CHICAGO, April 13, 2012 — On February 4, Jeremy Lin smashed his name into our lexicon in a way that only Tim Tebow could really understand. That day, the unsuspecting New Jersey Nets were victim to Lin’s 25 points, and New York fans were struck with the idea that their team’s offense could be something other than awful, a truly incredible feat, considering their two superstars in Carmelo Anthony and Amar’e Stoudemire are hardwired to take 20 shots per game.
Lin, unfortunately, was a curse in disguise for the Knicks. Don’t misinterpret this. He’s an elite player and will be one for several years to come, but he was an elite point guard in Mike D’Antoni’s point guard-worshipping system without at least one of his superstar teammates at all times. Next year, he’ll be a point guard in a traditional system with both of his superstar teammates. The Knicks shouldn’t even bother letting that happen; Lin’s the wrong kind of player.
First and foremost, Lin’s ascension in the twitterspehere world of hype wasn’t unwarranted. In 14 games in February, Lin averaged 21 points and over eight assists, the kind of numbers that most NBA teams dream of getting from their starting field generals. He pulled the Knicks out of a horrendous slump, winning eight of nine games and pulling them back into the playoff picture with his electric play and seemingly neverending magic.
However, now it’s time to say thank you, and goodbye.
Whoever coaches the Knicks next year, whether it’s Mike Woodson or someone else, won’t lean on Lin as much as resigned coach D’Antoni did in his tenure. No one can lean on a point guard as much as that man. It’s not possible. The next coach of the Knicks will see that Lin enjoys throwing 15 shots up as much as anyone, and also see that those are 15 possessions that typically don’t end with good shots. After seeing the way Carmelo’s been playing with Baron Davis running the point, Knicks fans would start to get frustrated with Lin’s questionable shot selection, and Stoudemire would join Anthony in wondering why those shots aren’t going to them.
This would seem to suggest that Lin at the same price wouldn’t even be worth it anymore. But for the cash Lin will be demanding next year? That would be as cost-efficient as a Kardashian wedding. Lin went on a brilliant run this year but was injured just as he was starting to cool down and settle into a more sustainable groove. Next year, he’ll be paid like a man that can be Linsane on a nightly basis, but the money won’t be coming from the Knicks.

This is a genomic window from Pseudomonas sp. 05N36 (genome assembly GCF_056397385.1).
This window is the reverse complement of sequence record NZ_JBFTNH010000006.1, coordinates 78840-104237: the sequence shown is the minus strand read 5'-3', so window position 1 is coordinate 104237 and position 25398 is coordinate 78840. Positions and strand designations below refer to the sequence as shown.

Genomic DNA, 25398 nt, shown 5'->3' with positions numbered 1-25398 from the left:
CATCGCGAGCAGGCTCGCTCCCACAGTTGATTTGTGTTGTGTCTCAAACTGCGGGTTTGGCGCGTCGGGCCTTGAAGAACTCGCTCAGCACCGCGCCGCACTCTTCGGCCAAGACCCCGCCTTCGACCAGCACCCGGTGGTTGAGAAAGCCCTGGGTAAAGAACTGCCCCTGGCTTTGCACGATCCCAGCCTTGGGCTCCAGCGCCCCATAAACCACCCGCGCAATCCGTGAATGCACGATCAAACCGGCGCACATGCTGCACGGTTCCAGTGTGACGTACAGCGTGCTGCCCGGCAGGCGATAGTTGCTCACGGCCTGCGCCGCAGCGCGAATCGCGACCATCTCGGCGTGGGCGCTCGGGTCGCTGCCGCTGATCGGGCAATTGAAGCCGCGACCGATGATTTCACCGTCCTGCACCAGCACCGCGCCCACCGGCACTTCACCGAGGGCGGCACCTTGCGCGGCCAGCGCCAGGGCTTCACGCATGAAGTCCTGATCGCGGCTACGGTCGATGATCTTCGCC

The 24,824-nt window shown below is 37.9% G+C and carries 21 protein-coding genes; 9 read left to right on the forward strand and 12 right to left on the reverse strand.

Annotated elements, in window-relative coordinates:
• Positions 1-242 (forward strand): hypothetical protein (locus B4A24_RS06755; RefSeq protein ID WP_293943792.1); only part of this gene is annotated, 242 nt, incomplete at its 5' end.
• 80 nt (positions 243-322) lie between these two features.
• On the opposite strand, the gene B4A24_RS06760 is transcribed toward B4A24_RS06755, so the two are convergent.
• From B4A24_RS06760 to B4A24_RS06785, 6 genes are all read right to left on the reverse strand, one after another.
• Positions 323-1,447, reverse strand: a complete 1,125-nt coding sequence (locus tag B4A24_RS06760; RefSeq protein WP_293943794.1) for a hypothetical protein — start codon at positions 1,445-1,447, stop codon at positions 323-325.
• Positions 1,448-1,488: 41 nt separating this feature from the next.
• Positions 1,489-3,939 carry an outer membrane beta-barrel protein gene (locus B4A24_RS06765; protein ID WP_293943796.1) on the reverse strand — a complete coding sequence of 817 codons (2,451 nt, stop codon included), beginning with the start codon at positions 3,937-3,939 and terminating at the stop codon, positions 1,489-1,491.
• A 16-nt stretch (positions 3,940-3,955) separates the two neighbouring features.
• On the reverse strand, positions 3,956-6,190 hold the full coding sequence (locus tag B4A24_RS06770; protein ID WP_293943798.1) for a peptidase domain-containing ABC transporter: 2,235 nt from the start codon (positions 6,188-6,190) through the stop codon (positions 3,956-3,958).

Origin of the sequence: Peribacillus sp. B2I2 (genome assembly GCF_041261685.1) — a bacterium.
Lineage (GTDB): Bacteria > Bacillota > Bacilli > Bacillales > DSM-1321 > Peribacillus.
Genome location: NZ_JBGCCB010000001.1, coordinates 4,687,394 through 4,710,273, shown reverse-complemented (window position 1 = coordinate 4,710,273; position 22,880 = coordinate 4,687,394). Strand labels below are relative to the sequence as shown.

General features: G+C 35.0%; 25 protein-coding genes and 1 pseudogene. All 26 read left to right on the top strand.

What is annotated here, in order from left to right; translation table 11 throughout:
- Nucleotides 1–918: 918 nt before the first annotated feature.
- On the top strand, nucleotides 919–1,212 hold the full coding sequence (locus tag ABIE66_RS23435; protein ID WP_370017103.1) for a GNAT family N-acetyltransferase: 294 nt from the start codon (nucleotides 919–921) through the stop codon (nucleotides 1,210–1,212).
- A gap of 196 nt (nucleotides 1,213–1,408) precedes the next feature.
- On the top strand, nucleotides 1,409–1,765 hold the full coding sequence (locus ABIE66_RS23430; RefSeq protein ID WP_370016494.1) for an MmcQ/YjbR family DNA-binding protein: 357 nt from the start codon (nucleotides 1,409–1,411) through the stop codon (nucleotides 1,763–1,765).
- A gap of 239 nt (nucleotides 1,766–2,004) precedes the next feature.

The Knicks are already in terrible salary cap position as it is, owing $41 million to only three players, so giving Lin the money that he’ll be asking for doesn’t seem like a logical, let alone possible, decision. There’s no room for Lin on the roster, but more importantly, there’s no room for Lin’s paycheck on the Knicks’ books.
Jeremy Lin was the best thing to happen to the Knicks this year and the story of the NBA season. But the Knicks would be much better off offering his paycheck to a championship-craving Steve Nash if anyone, and Lin’s shooting volume makes him a much better fit for a team like Charlotte with money to burn and a desperate need to get more than 90 points per game.
Lin played tremendously for the Knicks and they wouldn’t have this chance to make the playoffs without him. He’s been everything they asked of him, but after this season, it’s time for Lin to go.
To contact Nick Goralka, see above to send him an e-mail containing a question, comment, or scathing insult. His work appears in Alley-oops for Touchdowns! in the Communities at the Washington Times Online.
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